I think the N1 ultimately failed because not enough time and money was spent, and because the people who could see the engineering problems didn't have the power to set the schedules. In contrast, development of the Saturn was very successful, with an almost flawless first test flight (Apollo 4), and a very good record: I believe 12 of 13 successful launches and no catastrophic failures. Allowing Apollo 4 to be delayed by a full year from its original launch schedule made that possible. As Feynman said in regard to the Challenger disaster, "for a successful technology, reality must take precedence over public relations, for Nature cannot be fooled."

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    $\begingroup$ Feynman, as quoted, seems grotesquely inconsequential, as PR also belong to "reality" and "Nature". Bad PR can demonstrably fail a technological project by cutting its budget. $\endgroup$ – kubanczyk Mar 19 '17 at 12:08
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    $\begingroup$ PR (and its precedence over the reality know from science and engineering) is what doomed the Challenger (by demanding a launch outside of known-safe launch parameters). There's nothing inconsequential about that. $\endgroup$ – Hobbes Mar 19 '17 at 19:14
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It's worth noting that the N-1 launch failures were not unexpected. Early on in the program, a decision was made not to invest in facilities for ground-testing complete stages, because building the first-stage test stand would take 4 years and a lot of money.

Instead, the plan was to do 12 test launches, all using boilerplate payloads. This was a common approach in Soviet rocket projects at the time. The first 2 launches were done in quick succession (February and July 1969), but after Apollo 11, the program lost its urgency as the Moon race was lost. Work continued at a slower pace, with the fourth launch occurring in 1972.

In 1974, Mishin's OBK-1 (in charge of the N-1, and still working on a Moon mission and improvements to the N-1) was combined with Glushko's OKB-456 under Glushko's leadership. He had opposed the N-1 from the beginning and immediately cancelled it. This happened in May 1974.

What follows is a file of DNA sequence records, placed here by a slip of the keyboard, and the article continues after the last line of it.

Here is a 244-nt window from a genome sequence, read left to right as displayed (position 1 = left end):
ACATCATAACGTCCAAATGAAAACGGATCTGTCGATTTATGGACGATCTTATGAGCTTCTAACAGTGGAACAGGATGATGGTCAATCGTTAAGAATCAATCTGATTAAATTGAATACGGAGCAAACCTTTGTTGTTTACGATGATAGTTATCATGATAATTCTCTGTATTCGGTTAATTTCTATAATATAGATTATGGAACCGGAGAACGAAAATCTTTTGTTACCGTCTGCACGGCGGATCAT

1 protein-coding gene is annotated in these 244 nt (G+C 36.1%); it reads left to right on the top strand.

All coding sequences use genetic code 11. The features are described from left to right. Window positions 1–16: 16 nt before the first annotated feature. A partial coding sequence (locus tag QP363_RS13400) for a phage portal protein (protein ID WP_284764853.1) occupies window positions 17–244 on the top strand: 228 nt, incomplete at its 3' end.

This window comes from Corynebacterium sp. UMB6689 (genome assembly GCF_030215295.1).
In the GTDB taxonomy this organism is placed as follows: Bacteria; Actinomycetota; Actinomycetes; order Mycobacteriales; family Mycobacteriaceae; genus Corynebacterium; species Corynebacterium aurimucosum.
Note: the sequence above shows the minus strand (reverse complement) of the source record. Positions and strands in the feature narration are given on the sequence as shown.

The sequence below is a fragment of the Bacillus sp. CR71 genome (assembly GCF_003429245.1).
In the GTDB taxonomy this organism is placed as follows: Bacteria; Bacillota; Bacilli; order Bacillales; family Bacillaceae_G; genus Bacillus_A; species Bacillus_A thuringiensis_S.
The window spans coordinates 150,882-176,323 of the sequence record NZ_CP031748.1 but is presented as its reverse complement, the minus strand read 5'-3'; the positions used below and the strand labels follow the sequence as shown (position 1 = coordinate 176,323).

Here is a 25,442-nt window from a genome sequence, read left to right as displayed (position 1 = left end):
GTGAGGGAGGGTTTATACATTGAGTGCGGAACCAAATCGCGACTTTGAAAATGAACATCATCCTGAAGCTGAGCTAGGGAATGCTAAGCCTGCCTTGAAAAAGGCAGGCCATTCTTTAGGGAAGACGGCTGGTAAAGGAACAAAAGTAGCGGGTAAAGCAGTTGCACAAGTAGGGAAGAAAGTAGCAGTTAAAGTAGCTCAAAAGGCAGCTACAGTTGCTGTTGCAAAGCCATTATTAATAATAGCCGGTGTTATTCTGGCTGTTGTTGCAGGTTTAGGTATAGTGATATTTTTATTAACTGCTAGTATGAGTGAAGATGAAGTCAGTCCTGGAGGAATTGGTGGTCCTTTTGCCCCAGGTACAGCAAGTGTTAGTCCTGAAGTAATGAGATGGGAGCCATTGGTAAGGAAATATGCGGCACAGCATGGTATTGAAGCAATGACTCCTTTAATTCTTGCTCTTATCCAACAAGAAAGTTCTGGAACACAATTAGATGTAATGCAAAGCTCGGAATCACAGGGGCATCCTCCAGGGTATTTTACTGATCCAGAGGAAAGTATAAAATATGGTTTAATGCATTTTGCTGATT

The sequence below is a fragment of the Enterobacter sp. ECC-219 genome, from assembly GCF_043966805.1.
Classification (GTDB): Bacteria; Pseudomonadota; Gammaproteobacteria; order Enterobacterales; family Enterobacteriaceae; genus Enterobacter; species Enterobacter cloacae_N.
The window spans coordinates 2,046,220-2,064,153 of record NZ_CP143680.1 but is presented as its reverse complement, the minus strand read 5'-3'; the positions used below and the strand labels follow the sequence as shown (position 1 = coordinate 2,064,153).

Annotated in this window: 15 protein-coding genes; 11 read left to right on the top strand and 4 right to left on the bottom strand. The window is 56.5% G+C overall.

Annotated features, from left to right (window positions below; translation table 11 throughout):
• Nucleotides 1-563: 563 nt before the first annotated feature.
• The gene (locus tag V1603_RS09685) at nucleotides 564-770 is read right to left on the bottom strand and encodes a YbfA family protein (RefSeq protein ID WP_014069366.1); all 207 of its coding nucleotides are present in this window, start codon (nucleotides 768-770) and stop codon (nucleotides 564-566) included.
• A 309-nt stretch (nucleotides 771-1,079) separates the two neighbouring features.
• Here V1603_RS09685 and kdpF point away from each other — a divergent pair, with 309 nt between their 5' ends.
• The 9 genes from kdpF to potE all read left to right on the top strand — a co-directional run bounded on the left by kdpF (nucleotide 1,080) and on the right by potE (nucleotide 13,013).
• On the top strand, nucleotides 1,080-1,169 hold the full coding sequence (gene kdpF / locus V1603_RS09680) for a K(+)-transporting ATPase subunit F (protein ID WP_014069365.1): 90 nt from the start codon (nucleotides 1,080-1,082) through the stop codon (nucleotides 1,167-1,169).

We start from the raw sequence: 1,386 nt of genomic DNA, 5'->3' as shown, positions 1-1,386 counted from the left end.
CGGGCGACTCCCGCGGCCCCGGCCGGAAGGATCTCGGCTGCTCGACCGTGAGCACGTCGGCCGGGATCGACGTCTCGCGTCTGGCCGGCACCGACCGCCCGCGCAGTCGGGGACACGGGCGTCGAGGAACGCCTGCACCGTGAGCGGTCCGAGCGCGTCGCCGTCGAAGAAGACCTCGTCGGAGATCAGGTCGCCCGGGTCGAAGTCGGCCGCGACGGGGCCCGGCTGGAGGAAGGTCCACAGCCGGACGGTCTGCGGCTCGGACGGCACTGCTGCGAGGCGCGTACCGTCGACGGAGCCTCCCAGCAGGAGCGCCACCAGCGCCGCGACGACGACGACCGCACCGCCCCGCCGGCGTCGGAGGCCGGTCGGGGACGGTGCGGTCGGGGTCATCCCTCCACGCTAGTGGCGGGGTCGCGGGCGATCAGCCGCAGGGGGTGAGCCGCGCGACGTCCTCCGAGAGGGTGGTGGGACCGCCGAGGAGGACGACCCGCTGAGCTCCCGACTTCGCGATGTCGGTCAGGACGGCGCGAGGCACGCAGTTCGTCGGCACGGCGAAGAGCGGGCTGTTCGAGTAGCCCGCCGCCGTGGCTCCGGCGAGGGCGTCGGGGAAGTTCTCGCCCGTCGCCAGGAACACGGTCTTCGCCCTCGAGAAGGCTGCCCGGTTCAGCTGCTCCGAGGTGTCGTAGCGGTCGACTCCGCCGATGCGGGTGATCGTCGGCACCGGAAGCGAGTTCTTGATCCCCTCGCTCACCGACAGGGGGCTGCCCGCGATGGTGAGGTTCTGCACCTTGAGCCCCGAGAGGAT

This termination came at an unfortunate time: the fifth rocket, with restartable NK-33 engines, was being readied for launch, and more rockets were in the pipeline. The fourth launch had come close to doing a full-duration burn of the first stage, so they were hoping to be able to test the second stage on the fifth flight.

(source: N-1 for the Moon and Mars, N. Stevens and M. Johnson)

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The development of the F-1 rocket engine for the first stage of the Saturn V took a long time and was started years before the development of the Saturn. In 1955 the first studies for the engine were started. In 1958 the first contract for the development was given. The first test of a combustion chamber was 1959, this test was done without the turbine and turbo pumps. Special high pressure tanks were build for this ground test to use only pressure feeding. 1961, before Gagarins flight and Kennedy's speech the combustion chamber was successfully tested. 2471 tests were done with the F-1 and 1110 tests for the full time needed for a flight of the Saurn V. There were 34 tests of a complete S-IC. 1966 the engine was certified for manned flight.

Given enough time for development and tests of the N1 and its engines as well as enough money for numerous ground tests of the engine itself and a complete first stage, a modern rocket like the N1 should be possible. But the interaction of all 30 engines was very complex and difficult.